Cookie Jar Reserves

Topics: U.S. Securities and Exchange Commission, Finance, Fraud Pages: 1 (348 words) Published: November 9, 2010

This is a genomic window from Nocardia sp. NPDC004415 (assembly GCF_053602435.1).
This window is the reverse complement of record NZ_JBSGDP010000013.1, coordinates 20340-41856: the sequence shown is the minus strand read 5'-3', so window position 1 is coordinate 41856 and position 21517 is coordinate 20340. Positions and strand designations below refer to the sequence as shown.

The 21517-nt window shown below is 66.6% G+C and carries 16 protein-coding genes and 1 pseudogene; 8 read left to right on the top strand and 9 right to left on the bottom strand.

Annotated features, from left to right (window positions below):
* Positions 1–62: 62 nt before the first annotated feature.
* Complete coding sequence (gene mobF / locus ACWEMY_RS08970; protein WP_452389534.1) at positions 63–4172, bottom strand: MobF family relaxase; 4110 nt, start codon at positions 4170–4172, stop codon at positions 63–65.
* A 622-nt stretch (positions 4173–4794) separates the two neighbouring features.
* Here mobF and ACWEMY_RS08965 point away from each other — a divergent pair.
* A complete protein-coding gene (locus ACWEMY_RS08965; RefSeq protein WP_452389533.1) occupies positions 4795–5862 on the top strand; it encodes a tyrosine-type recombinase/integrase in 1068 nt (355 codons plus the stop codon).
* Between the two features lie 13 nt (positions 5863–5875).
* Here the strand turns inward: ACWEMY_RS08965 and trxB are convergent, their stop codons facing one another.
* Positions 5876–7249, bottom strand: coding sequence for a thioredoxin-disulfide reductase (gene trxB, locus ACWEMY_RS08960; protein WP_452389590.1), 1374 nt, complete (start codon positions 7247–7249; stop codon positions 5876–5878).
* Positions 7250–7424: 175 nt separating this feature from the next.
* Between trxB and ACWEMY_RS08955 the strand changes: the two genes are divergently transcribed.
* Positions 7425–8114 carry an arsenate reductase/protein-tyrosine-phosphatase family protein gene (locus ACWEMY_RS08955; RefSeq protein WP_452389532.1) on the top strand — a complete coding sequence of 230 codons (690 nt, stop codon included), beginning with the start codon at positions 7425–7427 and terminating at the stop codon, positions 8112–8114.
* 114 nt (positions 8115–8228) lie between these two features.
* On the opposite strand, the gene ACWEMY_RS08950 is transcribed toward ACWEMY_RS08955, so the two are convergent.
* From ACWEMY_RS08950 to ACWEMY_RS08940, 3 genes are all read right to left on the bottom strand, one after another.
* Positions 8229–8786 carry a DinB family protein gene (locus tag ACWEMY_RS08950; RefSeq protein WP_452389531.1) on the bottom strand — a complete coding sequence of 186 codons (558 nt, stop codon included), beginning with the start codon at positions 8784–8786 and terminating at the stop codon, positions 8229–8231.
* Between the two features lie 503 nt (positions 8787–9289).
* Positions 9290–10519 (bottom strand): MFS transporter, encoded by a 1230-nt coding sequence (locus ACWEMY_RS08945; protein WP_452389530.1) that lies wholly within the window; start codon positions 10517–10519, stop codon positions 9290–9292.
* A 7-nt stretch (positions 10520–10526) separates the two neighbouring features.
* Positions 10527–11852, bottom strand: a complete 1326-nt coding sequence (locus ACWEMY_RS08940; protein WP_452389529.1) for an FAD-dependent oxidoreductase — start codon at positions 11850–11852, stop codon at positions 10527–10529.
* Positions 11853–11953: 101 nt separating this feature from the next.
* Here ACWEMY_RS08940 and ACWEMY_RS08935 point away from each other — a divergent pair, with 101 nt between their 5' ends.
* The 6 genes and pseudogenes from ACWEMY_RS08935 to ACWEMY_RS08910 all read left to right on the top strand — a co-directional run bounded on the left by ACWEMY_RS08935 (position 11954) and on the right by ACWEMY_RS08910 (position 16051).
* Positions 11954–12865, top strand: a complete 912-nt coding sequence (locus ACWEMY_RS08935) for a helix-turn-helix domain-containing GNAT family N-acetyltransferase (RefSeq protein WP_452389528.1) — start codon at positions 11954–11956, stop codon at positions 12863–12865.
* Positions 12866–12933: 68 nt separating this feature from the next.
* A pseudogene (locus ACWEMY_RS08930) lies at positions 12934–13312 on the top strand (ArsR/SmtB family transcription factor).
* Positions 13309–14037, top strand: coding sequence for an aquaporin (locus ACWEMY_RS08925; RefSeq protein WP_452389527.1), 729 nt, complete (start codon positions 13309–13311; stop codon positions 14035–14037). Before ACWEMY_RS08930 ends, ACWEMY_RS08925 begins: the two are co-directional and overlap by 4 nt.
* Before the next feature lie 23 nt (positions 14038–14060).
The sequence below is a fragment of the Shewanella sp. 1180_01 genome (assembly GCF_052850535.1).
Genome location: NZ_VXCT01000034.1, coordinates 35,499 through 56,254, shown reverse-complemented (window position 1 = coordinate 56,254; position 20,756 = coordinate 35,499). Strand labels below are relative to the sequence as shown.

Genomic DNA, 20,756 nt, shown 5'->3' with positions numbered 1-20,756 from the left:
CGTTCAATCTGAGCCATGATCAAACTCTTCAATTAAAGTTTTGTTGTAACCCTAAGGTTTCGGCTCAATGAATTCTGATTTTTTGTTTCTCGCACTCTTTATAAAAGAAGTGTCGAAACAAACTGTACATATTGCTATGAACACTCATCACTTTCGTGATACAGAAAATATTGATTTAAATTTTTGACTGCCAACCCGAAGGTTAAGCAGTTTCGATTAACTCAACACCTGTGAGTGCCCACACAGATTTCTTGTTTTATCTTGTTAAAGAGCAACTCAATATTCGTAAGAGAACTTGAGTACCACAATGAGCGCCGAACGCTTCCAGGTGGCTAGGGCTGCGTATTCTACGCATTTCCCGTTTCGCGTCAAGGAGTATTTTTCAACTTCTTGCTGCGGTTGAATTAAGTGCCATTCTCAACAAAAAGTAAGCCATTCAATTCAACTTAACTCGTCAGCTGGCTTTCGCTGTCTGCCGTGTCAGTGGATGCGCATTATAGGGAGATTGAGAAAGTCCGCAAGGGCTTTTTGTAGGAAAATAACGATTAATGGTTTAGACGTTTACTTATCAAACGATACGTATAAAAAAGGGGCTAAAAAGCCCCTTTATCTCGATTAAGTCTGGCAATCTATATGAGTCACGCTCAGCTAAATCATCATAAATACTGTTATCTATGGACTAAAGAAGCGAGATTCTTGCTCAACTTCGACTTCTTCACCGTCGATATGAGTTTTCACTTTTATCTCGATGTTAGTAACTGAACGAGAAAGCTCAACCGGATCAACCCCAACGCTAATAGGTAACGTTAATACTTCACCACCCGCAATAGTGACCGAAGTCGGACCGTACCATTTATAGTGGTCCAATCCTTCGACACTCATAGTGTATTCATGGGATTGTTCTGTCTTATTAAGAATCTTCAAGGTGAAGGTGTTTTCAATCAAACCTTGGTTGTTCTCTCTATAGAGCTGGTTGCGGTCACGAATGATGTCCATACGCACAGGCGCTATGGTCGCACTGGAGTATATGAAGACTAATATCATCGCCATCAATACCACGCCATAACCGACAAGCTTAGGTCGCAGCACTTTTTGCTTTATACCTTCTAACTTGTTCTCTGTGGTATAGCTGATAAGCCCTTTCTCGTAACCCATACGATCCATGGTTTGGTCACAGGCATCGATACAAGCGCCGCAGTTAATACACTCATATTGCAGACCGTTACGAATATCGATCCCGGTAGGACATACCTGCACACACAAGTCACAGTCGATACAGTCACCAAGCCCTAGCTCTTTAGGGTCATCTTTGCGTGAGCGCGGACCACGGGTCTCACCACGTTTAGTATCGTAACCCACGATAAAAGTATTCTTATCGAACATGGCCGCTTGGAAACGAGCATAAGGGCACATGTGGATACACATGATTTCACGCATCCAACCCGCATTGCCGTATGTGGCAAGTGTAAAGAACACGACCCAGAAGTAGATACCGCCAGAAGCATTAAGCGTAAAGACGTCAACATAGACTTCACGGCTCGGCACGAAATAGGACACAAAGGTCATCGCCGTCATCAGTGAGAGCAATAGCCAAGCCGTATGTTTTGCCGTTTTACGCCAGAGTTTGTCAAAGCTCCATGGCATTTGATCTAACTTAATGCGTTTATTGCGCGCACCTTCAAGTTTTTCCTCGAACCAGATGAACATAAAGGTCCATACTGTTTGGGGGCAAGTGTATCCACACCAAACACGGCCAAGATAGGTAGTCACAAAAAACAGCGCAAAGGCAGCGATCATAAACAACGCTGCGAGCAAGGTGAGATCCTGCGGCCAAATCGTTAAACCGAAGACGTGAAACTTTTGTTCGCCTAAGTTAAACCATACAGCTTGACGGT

1. Cookie jar reserves are an accounting practice in which a company uses generous reserves from good years against losses that might be incurred in bad years. An example of a cookie jar reserve is a liability created when a company records an expense that is not directly linked to a specific accounting period - the expense may fall in one period or another. Companies may record such discretionary expense when profits are high because they can afford to take the hit to income. When profits are low, the company reduces the liability (the reserve) rather than recording an expense in the lean year. The usual result of cookie jar accounting is a "smoothing" of net income over the course of several years. The United States Securities and Exchange Commission (SEC) does not permit cookie jar accounting by public companies because it can mislead investors regarding a company's financial performance. Enron's stock fell from its high of $90.75 to $0.68 after the SEC began investigating Enron's accounting practices. After the collapse in the market value of its stock, Enron was forced to seek bankruptcy protection, resulting in the largest bankruptcy in U.S. history. A recent Financial Executives International (FEI) report indicates that the stock market lost more than $34 billion during the three-day period during which the three most egregious cases of abusive earnings management in 2000 (Lucent Technologies, Cendant, and MicroStrategy) surfaced. While SEC documents indicate that the accounting irregularities at Lucent, Cendant, and MicroStrategy were primarily "abusive" earnings management schemes or outright fraud, all three companies began their abusive and fraudulent practices by engaging in earnings management schemes designed primarily to "smooth" earnings to meet internally or externally imposed earnings forecasts and analysts' expectations. Earnings management practices can be designed either to assist managers in fulfilling their obligations...
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